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Is 3D Printing Part of Your Design Toolkit?

There’s a spike of interest in 3D printing from various industries, but what does it offer designers and architects? We chat with the Singapore branch of 3D Printing Studios – one of our amazing #SGID17 partners!



BY Narelle Yabuka

13 October, 2017


When 3D Printing Studios opened its first space in Sydney in 2013, it was – incredibly – just the fifth one-stop 3D-printing venture of its kind in the world. That’s how recently the technology has entered the mainstream, despite the fact that it has existed for years.

Now you can find the company in several Australian cities, in Malaysia, and here in Singapore. The architecture and interior industries make up a significant proportion of its business along with the medical tech, engineering and automotive industries. And of course, there will always be a stream of consumers doing their own personal product development, and disrupting traditional product manufacturing and procurement processes as they do.

So when we asked 3D Printing Studios to be involved in Singapore Indesign 2017 (#SGID17) as the printer for our #SGID Futures Debate trophy (which was all about disruption!), it was an easy fit.

 

“Architects and designers are using the technology to bring their ideas to clients faster,” says Jason Joo, the Managing Director of 3D Printing Studios Asia.

 

“Communication is key – especially at the beginning of a project,” he adds. Among their most popular services is translating 2D sketches (and even photographs of existing buildings) to 3D models, but they are also called on to assist later in the design process.

Interior layout models are proving to be popular communication tools for interior designers and developers, explains Joo. And marketing models (often in colour) of entire projects are becoming a crucial sales tool for developers. In the Australian state of New South Wales, developer approval models are necessary by law for submissions to councils, and Joo believes that it will only be a matter of time before this becomes mandatory in Singapore too.

Other common requests are land-use models and terrain models, the latter often being requested by mining and palm oil companies. Drones are typically used to scan a piece of land, and the data is translated into 3D form by 3D Printing Studios before being printed, with colour transferred into the printing medium if requested. We saw a variety of 3D-printed models in Joo’s studio, as you can see above and below.

A large model pieced together from individually printed parts at 3D Printing Studios Asia’s Singapore studio.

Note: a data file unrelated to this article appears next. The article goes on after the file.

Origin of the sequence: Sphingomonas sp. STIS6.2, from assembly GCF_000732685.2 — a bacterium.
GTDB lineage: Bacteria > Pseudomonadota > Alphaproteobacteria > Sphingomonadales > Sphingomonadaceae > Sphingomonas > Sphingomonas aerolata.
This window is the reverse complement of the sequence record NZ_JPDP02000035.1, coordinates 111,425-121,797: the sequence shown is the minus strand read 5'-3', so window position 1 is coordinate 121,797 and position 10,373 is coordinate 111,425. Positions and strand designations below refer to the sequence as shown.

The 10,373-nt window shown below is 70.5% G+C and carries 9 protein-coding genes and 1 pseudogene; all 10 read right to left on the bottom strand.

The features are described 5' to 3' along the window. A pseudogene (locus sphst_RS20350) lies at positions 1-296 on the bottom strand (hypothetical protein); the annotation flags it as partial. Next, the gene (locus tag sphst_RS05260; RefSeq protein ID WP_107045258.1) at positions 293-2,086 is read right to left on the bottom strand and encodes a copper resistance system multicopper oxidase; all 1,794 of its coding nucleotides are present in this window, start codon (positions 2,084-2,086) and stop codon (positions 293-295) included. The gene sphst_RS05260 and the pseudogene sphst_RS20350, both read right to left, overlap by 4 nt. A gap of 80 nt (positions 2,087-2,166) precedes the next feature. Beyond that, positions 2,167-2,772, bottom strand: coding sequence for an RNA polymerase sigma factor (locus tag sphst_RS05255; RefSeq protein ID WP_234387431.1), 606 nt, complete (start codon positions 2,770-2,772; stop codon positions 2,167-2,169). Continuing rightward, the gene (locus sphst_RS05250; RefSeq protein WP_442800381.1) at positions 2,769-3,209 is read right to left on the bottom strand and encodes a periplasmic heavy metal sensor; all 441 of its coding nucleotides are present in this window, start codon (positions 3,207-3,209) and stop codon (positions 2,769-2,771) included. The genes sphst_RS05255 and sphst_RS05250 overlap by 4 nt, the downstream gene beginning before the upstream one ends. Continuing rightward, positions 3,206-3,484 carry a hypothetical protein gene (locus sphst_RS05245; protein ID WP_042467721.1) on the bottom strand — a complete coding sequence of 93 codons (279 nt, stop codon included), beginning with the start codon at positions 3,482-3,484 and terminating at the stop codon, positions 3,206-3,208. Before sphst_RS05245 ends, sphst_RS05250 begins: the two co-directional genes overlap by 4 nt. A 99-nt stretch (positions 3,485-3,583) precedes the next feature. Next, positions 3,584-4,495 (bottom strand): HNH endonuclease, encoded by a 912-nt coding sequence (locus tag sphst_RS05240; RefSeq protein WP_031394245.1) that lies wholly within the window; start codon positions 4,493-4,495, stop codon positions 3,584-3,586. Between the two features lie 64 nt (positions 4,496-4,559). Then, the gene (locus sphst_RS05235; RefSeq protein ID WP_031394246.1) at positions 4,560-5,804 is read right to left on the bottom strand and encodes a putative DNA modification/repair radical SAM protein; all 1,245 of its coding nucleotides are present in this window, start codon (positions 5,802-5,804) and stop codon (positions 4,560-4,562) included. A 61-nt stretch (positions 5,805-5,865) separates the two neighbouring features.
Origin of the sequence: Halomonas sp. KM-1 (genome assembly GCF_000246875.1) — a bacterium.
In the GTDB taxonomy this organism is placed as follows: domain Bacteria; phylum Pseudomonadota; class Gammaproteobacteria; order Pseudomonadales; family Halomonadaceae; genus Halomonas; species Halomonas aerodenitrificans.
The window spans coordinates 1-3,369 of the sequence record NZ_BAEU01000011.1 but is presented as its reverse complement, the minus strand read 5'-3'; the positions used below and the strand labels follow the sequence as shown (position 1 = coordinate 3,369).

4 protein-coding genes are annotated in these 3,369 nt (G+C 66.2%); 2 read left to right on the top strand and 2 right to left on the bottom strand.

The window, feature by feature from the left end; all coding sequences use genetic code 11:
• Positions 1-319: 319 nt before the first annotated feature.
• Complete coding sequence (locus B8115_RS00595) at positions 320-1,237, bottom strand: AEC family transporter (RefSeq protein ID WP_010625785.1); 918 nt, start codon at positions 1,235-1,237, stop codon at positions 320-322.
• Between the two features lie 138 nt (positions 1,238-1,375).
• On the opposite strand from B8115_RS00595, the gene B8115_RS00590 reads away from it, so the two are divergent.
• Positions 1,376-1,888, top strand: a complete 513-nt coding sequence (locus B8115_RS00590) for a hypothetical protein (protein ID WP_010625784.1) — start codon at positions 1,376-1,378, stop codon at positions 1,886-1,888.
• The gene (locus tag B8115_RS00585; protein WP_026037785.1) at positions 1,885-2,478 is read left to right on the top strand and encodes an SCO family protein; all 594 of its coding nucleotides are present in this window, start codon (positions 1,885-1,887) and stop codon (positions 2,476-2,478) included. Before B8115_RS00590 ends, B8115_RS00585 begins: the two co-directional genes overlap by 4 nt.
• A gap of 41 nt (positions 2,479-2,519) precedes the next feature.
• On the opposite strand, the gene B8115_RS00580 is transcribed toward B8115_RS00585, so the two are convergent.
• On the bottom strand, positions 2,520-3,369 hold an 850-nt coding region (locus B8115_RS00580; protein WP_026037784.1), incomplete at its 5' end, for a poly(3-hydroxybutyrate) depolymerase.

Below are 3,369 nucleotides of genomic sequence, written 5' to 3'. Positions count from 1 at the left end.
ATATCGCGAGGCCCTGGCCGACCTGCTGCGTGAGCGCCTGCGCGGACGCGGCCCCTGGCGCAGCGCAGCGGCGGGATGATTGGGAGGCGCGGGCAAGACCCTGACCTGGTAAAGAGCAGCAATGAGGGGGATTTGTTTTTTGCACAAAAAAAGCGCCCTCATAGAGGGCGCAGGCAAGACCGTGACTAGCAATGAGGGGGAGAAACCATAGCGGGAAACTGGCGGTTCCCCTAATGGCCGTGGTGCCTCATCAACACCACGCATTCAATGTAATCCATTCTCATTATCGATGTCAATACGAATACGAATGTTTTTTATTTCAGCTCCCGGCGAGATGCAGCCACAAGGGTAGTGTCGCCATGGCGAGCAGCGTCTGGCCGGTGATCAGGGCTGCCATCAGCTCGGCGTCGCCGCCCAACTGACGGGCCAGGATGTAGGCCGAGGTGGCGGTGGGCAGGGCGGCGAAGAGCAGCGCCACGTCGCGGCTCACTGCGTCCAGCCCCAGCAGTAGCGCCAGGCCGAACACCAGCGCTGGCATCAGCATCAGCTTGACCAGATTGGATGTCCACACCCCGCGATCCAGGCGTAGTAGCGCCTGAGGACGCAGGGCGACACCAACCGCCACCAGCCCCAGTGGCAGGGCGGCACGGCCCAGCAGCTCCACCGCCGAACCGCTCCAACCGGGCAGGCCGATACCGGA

What will become of the traditional model-making craft, you may wonder.

 

But Jason makes a solid case for the benefits of 3D printing for architects and designers: speed (with a turnaround time of one week for architectural models from ready 3D drawing files), accuracy and detail (since the printed form is a direct translation from a CAD file), and cost. And other technologies, such as AR and VR, require far more substantial investments of time and money.

It is becoming more common to see 3D printers embedded within architecture studios. Some of those I’ve spotted in Singaporean studios may well have been sold by 3D Printing Studios. Jason emphasises, however, that there’s still a lot of work to be done on increasing understanding and awareness of the steps that go into making a drawing file 3D-print ready. Training is part of the company’s offering.

A 3D printer in your own studio is not much use unless you have someone on staff who knows how to properly prepare the files. And doing that takes time. “People tend to think 3D printing is instant. They want to see the output immediately. It is fast, but there’s also work that goes into the pre-printing process that people need to have a better understanding of,” says Joo.

Jason Joo (Managing Director) and Paulene Siew (Operation Director and 3D Designer), 3D Printing Studios Asia.

The material options for 3D printing are increasing, and criticisms of the use of plastic are being met by options such as a biodegradable material with a corn-starch basis. This material, says Joo, is a popular choice for schools, but the less durable nature of the material means its use should be restricted to the indoors.

Metals – steel, titanium and even gold – are also being used for 3D printing, which could create serious disruption to the jewellery industry. And Joo explains how bio printing is already underway within some of the world’s major cosmetics companies, who create their own tissues for the testing of perfumes and skin products.

It’s a brave new world. Are you ready?


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